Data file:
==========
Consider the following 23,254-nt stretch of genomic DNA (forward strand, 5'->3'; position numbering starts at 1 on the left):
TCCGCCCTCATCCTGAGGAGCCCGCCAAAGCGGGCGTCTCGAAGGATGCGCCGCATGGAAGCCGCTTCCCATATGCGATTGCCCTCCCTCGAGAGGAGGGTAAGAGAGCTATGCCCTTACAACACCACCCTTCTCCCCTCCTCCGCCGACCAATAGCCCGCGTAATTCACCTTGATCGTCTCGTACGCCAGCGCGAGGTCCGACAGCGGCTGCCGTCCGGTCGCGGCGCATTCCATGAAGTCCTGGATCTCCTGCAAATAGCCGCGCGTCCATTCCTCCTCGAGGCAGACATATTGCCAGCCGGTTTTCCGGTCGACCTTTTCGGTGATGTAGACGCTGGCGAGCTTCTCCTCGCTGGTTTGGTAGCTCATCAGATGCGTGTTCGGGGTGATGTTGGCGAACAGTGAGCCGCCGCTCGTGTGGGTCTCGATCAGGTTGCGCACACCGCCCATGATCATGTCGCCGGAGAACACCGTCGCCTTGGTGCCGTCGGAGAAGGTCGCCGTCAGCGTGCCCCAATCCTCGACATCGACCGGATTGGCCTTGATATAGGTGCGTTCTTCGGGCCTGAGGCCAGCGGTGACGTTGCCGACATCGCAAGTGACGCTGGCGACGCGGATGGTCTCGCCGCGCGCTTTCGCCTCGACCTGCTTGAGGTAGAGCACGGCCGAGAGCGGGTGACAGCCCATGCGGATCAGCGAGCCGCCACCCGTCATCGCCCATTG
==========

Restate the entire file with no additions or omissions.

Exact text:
Consider the following 23,254-nt stretch of genomic DNA (forward strand, 5'->3'; position numbering starts at 1 on the left):
TCCGCCCTCATCCTGAGGAGCCCGCCAAAGCGGGCGTCTCGAAGGATGCGCCGCATGGAAGCCGCTTCCCATATGCGATTGCCCTCCCTCGAGAGGAGGGTAAGAGAGCTATGCCCTTACAACACCACCCTTCTCCCCTCCTCCGCCGACCAATAGCCCGCGTAATTCACCTTGATCGTCTCGTACGCCAGCGCGAGGTCCGACAGCGGCTGCCGTCCGGTCGCGGCGCATTCCATGAAGTCCTGGATCTCCTGCAAATAGCCGCGCGTCCATTCCTCCTCGAGGCAGACATATTGCCAGCCGGTTTTCCGGTCGACCTTTTCGGTGATGTAGACGCTGGCGAGCTTCTCCTCGCTGGTTTGGTAGCTCATCAGATGCGTGTTCGGGGTGATGTTGGCGAACAGTGAGCCGCCGCTCGTGTGGGTCTCGATCAGGTTGCGCACACCGCCCATGATCATGTCGCCGGAGAACACCGTCGCCTTGGTGCCGTCGGAGAAGGTCGCCGTCAGCGTGCCCCAATCCTCGACATCGACCGGATTGGCCTTGATATAGGTGCGTTCTTCGGGCCTGAGGCCAGCGGTGACGTTGCCGACATCGCAAGTGACGCTGGCGACGCGGATGGTCTCGCCGCGCGCTTTCGCCTCGACCTGCTTGAGGTAGAGCACGGCCGAGAGCGGGTGACAGCCCATGCGGATCAGCGAGCCGCCACCCGTCATCGCCCATTG